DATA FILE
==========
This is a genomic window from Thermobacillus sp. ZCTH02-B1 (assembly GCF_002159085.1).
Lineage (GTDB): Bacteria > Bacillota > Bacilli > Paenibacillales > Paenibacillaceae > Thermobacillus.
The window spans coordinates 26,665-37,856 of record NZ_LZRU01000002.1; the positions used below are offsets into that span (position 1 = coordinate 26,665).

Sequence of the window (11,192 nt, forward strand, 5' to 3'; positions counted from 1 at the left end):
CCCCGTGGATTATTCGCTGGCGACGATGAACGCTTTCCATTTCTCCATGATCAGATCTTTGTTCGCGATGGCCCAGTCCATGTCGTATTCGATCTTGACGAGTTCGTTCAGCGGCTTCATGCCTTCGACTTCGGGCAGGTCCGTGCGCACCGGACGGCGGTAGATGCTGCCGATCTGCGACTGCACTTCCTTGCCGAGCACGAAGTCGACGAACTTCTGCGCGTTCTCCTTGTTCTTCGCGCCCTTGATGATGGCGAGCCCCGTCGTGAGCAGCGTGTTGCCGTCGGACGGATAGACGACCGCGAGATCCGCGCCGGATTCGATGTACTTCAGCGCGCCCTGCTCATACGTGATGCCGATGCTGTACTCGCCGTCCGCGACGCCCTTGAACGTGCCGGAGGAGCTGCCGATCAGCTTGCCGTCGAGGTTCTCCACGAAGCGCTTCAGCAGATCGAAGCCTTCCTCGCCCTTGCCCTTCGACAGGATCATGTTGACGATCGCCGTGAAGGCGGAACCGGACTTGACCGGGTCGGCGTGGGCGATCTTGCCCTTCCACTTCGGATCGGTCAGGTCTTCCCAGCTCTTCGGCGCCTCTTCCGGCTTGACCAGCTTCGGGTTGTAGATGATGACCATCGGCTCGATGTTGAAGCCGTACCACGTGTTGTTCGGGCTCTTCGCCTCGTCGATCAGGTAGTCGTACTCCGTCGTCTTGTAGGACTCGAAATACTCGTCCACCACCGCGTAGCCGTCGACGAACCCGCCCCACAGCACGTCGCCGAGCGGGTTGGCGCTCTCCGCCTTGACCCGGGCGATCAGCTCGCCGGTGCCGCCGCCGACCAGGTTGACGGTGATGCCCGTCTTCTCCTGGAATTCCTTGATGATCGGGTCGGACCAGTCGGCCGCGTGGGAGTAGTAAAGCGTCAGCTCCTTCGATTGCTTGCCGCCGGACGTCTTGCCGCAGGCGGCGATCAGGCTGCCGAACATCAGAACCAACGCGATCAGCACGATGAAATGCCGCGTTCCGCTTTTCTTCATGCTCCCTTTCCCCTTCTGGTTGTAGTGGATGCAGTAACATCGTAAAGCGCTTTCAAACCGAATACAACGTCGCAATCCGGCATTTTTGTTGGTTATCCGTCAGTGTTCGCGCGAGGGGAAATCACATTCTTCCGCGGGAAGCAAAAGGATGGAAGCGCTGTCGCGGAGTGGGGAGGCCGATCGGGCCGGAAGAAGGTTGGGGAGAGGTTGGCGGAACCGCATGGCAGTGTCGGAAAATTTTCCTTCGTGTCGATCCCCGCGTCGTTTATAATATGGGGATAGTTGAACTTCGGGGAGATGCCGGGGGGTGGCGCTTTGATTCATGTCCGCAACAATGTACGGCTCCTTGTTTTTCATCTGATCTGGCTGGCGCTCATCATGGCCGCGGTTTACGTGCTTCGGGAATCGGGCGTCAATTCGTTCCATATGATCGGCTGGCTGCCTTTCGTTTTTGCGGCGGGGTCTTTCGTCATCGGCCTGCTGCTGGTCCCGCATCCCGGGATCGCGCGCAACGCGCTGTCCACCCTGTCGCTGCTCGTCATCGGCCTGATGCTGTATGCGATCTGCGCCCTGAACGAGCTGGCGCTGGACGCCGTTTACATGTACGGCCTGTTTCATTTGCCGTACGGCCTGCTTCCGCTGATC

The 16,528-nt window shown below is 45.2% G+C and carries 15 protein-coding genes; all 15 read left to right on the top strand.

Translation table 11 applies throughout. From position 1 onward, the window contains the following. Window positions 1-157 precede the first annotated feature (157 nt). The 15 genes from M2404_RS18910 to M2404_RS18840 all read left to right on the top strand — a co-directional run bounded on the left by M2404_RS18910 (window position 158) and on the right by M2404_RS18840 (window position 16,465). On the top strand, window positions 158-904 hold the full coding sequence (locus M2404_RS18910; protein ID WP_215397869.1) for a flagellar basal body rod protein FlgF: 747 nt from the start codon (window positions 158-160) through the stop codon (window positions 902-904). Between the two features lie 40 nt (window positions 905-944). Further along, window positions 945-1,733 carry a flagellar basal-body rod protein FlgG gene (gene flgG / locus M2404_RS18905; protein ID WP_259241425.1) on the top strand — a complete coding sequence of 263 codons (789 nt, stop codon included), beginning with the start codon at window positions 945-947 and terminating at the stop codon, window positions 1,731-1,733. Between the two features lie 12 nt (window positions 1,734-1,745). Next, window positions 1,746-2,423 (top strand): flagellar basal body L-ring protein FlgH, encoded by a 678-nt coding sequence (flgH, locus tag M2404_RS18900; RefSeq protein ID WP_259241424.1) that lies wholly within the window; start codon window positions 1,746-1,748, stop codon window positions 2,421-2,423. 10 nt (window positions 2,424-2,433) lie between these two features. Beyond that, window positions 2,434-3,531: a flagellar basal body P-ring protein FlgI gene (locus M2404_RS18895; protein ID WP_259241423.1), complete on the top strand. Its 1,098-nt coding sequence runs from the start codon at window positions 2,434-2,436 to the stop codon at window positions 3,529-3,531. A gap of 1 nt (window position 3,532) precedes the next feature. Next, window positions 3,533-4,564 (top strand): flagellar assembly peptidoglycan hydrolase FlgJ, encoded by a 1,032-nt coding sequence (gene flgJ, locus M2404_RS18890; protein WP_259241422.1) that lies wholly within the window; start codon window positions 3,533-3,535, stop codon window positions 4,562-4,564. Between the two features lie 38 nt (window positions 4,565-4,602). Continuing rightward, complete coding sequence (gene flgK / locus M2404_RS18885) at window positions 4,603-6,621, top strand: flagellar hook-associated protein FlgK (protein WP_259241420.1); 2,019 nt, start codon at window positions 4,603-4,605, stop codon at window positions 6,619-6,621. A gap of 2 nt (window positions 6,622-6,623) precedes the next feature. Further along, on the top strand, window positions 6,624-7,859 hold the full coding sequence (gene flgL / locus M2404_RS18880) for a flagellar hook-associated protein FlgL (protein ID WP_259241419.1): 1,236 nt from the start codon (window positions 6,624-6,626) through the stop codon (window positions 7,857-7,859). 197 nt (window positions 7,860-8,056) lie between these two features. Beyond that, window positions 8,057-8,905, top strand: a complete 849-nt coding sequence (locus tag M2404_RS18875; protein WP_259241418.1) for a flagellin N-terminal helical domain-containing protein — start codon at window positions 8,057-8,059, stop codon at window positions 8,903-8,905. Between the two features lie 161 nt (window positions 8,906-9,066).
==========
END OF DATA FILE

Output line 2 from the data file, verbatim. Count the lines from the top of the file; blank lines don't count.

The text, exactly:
Lineage (GTDB): Bacteria > Bacillota > Bacilli > Paenibacillales > Paenibacillaceae > Thermobacillus.